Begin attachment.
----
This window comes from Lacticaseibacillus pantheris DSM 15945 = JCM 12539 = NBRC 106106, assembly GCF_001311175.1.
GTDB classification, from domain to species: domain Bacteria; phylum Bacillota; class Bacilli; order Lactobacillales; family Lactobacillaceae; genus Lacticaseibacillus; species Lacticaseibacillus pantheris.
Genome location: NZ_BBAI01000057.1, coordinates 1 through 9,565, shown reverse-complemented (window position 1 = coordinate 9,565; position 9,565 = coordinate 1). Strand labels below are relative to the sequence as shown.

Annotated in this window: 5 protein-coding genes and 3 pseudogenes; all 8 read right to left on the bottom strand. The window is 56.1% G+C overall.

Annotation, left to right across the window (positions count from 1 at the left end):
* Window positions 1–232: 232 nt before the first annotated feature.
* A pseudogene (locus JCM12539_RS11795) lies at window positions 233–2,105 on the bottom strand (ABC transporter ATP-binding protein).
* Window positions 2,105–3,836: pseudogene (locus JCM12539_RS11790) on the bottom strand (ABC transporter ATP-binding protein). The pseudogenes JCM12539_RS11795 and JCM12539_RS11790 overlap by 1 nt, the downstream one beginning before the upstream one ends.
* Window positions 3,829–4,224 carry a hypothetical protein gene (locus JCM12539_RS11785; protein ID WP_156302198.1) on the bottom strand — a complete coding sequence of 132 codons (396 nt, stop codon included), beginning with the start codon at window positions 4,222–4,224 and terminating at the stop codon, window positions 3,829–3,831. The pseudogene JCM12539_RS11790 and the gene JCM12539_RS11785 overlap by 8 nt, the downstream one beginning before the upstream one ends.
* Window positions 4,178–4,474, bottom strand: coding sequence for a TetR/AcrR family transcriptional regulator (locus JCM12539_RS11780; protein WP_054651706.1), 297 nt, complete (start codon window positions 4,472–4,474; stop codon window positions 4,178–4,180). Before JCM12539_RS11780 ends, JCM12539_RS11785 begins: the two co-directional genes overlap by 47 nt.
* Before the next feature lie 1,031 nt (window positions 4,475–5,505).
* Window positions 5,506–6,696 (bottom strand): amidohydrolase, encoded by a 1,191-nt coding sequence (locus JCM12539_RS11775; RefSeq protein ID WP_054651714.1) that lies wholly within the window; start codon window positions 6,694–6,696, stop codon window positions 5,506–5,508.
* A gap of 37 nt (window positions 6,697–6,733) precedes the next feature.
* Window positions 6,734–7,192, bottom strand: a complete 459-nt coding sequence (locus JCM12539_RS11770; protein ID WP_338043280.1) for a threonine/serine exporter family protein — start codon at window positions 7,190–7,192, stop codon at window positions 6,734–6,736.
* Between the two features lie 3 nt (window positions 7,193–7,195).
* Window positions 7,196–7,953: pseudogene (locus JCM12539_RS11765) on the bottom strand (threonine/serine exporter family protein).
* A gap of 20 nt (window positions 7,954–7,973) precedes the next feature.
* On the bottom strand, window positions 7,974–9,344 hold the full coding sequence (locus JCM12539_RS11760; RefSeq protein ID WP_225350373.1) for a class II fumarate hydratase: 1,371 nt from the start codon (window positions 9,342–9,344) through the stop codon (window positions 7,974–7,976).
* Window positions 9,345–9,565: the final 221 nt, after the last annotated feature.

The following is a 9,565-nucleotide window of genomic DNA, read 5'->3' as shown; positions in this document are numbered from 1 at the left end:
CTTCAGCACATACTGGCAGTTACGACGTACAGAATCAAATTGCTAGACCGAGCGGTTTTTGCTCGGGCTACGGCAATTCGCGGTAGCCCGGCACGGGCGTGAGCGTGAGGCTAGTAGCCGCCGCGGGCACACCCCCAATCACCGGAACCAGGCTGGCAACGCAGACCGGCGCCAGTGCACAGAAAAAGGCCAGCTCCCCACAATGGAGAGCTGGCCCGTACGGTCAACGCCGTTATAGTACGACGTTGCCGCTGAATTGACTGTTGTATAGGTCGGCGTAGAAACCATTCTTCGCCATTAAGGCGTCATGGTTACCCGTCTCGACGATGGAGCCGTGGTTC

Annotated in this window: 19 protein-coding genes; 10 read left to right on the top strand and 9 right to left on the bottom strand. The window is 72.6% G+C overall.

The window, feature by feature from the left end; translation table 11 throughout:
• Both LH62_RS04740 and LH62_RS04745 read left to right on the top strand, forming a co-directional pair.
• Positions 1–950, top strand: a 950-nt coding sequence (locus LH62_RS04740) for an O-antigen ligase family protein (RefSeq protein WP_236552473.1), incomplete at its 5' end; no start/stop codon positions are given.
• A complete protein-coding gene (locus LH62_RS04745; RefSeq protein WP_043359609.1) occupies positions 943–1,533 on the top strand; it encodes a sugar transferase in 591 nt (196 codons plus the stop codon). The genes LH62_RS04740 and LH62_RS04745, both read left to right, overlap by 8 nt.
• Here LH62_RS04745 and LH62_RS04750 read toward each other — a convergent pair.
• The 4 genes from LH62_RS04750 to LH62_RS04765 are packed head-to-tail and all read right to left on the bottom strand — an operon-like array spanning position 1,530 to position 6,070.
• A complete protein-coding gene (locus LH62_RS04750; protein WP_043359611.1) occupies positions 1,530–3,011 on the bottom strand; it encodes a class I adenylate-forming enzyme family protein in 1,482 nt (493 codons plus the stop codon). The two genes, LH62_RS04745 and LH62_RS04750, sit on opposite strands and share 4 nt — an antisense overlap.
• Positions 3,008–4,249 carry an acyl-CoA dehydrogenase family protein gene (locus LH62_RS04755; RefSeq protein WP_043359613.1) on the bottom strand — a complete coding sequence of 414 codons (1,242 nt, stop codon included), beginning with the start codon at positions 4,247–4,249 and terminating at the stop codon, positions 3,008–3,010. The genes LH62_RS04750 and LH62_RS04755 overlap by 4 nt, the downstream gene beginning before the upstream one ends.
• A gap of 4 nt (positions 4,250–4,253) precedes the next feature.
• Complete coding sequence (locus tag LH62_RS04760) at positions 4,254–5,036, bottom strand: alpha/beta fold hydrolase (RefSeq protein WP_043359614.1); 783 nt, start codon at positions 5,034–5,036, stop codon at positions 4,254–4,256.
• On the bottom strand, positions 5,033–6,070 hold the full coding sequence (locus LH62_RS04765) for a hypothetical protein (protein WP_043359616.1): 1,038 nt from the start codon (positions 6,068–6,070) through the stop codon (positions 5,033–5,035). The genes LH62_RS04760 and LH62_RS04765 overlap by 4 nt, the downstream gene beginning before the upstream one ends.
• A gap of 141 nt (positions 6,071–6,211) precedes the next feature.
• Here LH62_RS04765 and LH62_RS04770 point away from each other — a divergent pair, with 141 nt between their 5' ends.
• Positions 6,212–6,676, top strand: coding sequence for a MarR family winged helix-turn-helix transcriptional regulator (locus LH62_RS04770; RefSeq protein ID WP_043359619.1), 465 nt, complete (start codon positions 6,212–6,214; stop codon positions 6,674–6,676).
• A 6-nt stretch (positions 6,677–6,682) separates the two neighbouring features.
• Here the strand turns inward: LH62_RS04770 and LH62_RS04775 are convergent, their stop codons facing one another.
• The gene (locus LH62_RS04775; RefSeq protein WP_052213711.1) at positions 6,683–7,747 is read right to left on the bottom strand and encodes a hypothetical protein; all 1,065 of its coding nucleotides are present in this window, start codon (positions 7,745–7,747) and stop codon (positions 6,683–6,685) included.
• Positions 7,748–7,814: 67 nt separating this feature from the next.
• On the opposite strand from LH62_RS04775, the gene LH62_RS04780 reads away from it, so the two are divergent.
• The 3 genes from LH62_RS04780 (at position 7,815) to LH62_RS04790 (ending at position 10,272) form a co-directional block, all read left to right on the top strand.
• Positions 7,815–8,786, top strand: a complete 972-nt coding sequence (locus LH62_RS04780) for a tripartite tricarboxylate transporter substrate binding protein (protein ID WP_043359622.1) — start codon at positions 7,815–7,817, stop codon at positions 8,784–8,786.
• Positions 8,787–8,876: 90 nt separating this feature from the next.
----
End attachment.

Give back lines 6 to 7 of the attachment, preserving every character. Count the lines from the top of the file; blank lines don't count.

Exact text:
* Window positions 1–232: 232 nt before the first annotated feature.
* A pseudogene (locus JCM12539_RS11795) lies at window positions 233–2,105 on the bottom strand (ABC transporter ATP-binding protein).